The ACT Council of P&C Associations has worked with parents to identify factors that contribute to an effective school. They noted that a number of factors were necessary, and active parent and community participation contributed to an effective school (ACT Council of P&C Associations, 2007). Nick Burnett asserts that schools should engage parents as partners in children learning and teaching (Burnett, 2009).

However, he notes that such partnership requires time and adequate resources. Therefore, an effective framework for the school needs adequate participation of teachers (Burnett, 2009). This should ensure inclusion by including all parents from different social and economic backgrounds. When parents and teachers work together, there are good chances of improving teaching and student outcomes in schools (Burnett, 2009).

Michele Lonsdale notes that the community can support a learning and performance development by providing “human and financial resources, time, infrastructure, skills, tools, talent, and enthusiasm” (Lonsdale, 2009).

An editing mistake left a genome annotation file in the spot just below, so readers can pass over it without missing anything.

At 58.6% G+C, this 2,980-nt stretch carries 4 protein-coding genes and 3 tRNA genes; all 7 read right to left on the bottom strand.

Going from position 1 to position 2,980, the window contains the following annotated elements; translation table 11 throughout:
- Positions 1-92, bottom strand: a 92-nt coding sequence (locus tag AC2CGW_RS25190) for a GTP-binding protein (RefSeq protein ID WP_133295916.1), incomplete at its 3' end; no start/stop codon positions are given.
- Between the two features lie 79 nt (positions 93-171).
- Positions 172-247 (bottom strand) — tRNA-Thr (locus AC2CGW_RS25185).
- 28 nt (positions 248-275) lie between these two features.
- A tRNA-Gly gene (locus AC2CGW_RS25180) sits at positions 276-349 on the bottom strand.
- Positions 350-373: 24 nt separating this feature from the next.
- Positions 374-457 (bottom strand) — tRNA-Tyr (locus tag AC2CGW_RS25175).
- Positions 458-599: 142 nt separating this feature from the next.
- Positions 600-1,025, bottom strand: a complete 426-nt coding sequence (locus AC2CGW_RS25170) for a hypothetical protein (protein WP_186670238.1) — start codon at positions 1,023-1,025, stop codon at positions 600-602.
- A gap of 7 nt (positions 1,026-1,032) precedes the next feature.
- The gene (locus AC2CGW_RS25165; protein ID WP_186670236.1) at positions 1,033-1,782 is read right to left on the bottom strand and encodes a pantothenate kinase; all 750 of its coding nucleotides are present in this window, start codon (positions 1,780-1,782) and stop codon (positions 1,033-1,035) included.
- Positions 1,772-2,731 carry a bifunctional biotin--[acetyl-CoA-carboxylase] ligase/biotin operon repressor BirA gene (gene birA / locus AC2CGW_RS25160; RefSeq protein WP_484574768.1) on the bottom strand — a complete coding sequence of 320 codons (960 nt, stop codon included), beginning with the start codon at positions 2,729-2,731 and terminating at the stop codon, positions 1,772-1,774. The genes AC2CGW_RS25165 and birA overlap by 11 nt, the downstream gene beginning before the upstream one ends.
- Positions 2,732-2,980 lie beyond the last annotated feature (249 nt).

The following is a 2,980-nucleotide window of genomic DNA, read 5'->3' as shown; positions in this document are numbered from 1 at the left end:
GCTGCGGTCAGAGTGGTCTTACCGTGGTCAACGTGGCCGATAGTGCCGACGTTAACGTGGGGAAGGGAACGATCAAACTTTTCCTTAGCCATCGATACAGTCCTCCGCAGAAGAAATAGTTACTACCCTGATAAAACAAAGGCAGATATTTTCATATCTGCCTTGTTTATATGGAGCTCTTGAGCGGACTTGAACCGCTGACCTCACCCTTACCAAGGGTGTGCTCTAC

Coaching and Mentoring

The use of mentors and coaches can improve learning and performance cultures in schools (Rowley, 1999). Australian secondary schools should introduce mentors, who should be veteran teachers. Mentor and coaching should include both teachers and learners. However, Rowley observes that the mentor and protégé should establish a personal relationship before matching could take place (Rowley, 1999). This is necessary to avoid later challenges between the mentor and protégé. Therefore, the school must ensure that there are effective approaches to mentoring and coaching based on training, qualifications, and token available for coaches and mentors (Dorval, Isaksen and Noller, 2001).

The reasoning for the Teacher Performance and Development Framework

The framework shall ensure that teachers and students promote high standards of teaching and learning. The framework shall not only enhance learning and student outcomes, but also demonstrate to the entire school and community that teachers also adhere to professional standards with regard to performance (Australian Institute for Teaching and School Leadership, 2012).